Alpha Condé: Guinea’s controversial president

Alpha Condé's election as president of Guinea in 2010 was viewed as a fresh start for the country after decades of authoritarian rule and political turmoil. But Condé’s controversial methods to remain in power has earned him many enemies, who accuse the leader of drifting into authoritarianism himself.

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Condé came to power in 2010 in the country’s first democratic elections since its independence from France in 1958. Many saw his presidency as a new beginning, but opponents soon started to accuse him of failing to improve the lives of Guineans, most of whom live in poverty despite the country’s vast mineral riches.

In 2011, he narrowly survived an assassination attempt when gunmen surrounded his home overnight and pounded his bedroom with rockets. Rocket-propelled grenades landed inside the compound and one of his bodyguards was killed.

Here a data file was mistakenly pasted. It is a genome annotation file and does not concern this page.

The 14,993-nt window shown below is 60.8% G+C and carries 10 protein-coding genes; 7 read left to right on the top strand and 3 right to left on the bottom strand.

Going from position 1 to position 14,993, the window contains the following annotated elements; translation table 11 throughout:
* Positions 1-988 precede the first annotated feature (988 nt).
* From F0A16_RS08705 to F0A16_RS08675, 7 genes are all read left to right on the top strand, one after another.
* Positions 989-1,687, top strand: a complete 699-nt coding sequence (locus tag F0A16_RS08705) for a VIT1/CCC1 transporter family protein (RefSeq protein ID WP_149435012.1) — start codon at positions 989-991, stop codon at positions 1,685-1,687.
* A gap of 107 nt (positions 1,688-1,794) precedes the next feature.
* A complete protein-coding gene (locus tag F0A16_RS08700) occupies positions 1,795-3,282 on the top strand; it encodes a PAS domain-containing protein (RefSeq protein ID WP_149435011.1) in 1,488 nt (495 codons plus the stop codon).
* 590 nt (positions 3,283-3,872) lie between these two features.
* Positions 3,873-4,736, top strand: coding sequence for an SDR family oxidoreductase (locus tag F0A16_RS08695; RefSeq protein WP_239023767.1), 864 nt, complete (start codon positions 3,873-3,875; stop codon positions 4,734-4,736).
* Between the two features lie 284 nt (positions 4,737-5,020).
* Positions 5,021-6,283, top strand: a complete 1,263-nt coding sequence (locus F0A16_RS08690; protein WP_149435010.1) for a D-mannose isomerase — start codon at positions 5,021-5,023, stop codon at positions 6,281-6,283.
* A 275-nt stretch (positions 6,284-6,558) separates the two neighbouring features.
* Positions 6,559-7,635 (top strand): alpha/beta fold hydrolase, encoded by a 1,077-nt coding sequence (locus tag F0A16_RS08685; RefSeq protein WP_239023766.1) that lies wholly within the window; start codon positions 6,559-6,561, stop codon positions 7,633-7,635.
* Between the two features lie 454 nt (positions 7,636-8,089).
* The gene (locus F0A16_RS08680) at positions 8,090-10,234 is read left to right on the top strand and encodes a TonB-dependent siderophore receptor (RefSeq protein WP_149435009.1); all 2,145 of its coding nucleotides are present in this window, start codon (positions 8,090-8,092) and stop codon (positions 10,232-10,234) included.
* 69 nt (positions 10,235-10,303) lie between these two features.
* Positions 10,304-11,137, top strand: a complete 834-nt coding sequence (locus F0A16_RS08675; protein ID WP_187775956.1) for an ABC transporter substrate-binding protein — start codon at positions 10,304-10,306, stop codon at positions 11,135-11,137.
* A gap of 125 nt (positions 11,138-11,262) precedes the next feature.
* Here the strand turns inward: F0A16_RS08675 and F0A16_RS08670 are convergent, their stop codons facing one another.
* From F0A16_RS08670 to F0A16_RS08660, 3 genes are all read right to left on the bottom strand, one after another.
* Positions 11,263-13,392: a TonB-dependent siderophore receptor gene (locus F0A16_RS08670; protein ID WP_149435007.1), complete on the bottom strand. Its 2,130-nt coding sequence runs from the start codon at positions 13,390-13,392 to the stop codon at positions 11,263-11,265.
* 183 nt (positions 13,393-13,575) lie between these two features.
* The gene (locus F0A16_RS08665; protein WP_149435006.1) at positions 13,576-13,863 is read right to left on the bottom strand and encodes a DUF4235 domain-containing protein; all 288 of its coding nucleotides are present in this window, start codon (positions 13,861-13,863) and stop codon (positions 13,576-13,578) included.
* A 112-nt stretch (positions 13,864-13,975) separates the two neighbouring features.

In 2015, he was re-elected in a vote which opponents claimed was marred by fraud.

As the end of his second term drew to a close, Condé last year announced that Guinea’s constitutional two-term limit no longer applied and that he would seek a third term. He was ultimately re-elected, but the move sparked violent street demonstrations, with the opposition saying dozens were killed.

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